Academic journal article The Hastings Center Report

Every Child Is Priceless: Debating Effective Newborn Screening Policy

Academic journal article The Hastings Center Report

Every Child Is Priceless: Debating Effective Newborn Screening Policy

Article excerpt

To the Editor: "Ethics, Evidence, and Cost in Newborn Screening," by Mary Ann Baily and Thomas H. Murray, and "Expanding Newborn Screening: Process, Policy and Priorities," by Virginia Moyer, Ned A. Calonge, Steven M. Teutsch, and Jeffrey Botkin (May-June 2008) raise significant questions, but I will identify only a few that to me appear most important.

Baily and Murray are very critical of the decision-making process reflected in the report issued by the American College of Medical Genetics, but some of their comments suggest that they have not carefully reviewed the report, which is over three hundred pages. For example, although the experts who drafted this report felt that benefit from newborn screening should be considered more expansively, all of the conditions recommended by the ACMG report for the core panel are serious conditions, and all are judged to benefit from specific, traditional treatments. No condition was added because of the expanded benefit espoused in the group's recommendations. In reaching these conclusions, the broadly based panel reviewed what published information exists (due to the rarity of the conditions), as well as expert opinions. It is particularly unfortunate that these authors have singled out the expansion of the excellent newborn screening panel in Mississippi and positioned this discussion in a fashion that could suggest that this expansion might have been related to the increase in infant mortality because scarce resources have been allocated to newborn screening.

Baily and Murray's review of the very complex cost accounting of newborn screening is not enlightening. One cannot put a price on the life of an infant saved by early identification and treatment of MCADD deficiency. Infants with other illnesses who are not identified as newborns and become seriously ill prior to diagnosis are commonly hospitalized and generate enormous expenses for treatment. And although not well documented, the long-term follow-up treatments of diagnosed children are probably similar to the costs of repeated hospitalizations of undiagnosed infants under treatment--excepting, of course, those who die early without treatment.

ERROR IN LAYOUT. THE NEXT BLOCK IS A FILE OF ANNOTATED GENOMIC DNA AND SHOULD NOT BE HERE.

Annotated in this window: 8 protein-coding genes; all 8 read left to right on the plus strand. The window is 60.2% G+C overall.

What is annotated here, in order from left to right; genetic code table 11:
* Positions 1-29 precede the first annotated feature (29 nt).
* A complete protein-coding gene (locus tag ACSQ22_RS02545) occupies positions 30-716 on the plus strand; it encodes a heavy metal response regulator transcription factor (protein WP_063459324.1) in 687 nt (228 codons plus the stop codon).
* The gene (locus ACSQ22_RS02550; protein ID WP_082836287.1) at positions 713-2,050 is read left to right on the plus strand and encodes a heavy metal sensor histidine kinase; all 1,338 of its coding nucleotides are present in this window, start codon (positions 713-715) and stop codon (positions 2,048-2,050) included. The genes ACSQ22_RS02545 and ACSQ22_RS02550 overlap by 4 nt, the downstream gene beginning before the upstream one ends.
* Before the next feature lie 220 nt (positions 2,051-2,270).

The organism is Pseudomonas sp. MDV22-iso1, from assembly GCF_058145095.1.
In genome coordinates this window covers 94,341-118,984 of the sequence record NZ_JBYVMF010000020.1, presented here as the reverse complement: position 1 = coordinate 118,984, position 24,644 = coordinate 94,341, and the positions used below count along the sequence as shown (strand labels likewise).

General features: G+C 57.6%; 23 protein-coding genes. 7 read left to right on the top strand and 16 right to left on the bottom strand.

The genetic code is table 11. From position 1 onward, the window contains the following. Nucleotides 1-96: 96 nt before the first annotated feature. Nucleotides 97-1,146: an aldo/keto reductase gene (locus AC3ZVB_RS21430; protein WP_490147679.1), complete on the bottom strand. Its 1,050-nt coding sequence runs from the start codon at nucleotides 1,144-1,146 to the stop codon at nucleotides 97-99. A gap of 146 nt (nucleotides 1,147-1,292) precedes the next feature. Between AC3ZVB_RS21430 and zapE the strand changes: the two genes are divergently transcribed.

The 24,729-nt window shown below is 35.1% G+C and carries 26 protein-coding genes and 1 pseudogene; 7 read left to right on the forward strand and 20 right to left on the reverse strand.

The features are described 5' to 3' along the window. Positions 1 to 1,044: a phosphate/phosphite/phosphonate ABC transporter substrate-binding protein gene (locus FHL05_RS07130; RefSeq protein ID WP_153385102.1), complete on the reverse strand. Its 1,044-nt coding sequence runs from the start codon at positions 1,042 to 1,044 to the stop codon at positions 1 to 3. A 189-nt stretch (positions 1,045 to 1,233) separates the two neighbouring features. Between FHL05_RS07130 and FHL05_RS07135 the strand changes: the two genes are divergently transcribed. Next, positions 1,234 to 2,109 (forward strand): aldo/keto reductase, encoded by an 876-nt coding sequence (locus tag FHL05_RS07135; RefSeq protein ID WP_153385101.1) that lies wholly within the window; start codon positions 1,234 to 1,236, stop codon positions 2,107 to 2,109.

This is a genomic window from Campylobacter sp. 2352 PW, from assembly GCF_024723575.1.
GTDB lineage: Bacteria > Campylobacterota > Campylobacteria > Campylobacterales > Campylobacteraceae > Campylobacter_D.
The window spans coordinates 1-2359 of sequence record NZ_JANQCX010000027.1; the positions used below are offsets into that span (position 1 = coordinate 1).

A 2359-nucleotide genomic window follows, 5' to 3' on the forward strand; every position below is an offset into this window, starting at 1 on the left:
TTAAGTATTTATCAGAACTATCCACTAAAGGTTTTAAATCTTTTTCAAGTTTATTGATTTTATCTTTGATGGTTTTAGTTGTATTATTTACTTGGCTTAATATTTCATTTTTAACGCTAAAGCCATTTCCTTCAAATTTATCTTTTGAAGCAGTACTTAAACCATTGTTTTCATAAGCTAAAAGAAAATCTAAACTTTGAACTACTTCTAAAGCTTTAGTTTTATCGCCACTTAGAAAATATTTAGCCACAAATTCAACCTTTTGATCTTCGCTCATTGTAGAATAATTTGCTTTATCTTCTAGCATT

Baily and Murray bring up the often-discussed issue of children who "may even be harmed by unnecessary interventions." However, those of us in the field have long felt that there is little evidence of serious harm to infants who are unnecessarily treated. A recent article in Pediatrics (Jeffrey P. Brosco et al., "Adverse Medical Outcomes of Early Newborn Screening Programs for Phenylketonuria," July 2008) substantiates this opinion.

The authors further fail to recognize that even at the time they wrote their article, the newborn screening panels had already been brought closer into harmony with the panel suggested in the ACMG's report, which was also recommended by the Secretary's Advisory Committee on Hereditary Disorders in Newborns and Children, as well as the American Academy of Pediatrics.

There is a line of thinking that holds that we should not begin newborn screening until all of the pieces of our health care system are in place. I certainly agree that we should strive for this goal, but in our current health care environment, requiring this would mean that we provide essentially no preventive health care.

I personally object strenuously to Baily and Murray's suggestion that families play too large a role in advancing newborn screening. We all agree that such programs should be based on the best evidence of benefit, but no group has a greater right and responsibility to work on behalf of children with these serious conditions than their families, who know firsthand both the burden and the benefits.

I find the article by Moyer and colleagues surprising since it is presented "on behalf of the United States Preventive Services Task Force." The federal mission statement says that the Agency for Healthcare Research and Quality supports health services research initiatives that seek to improve the quality of health care in America. …

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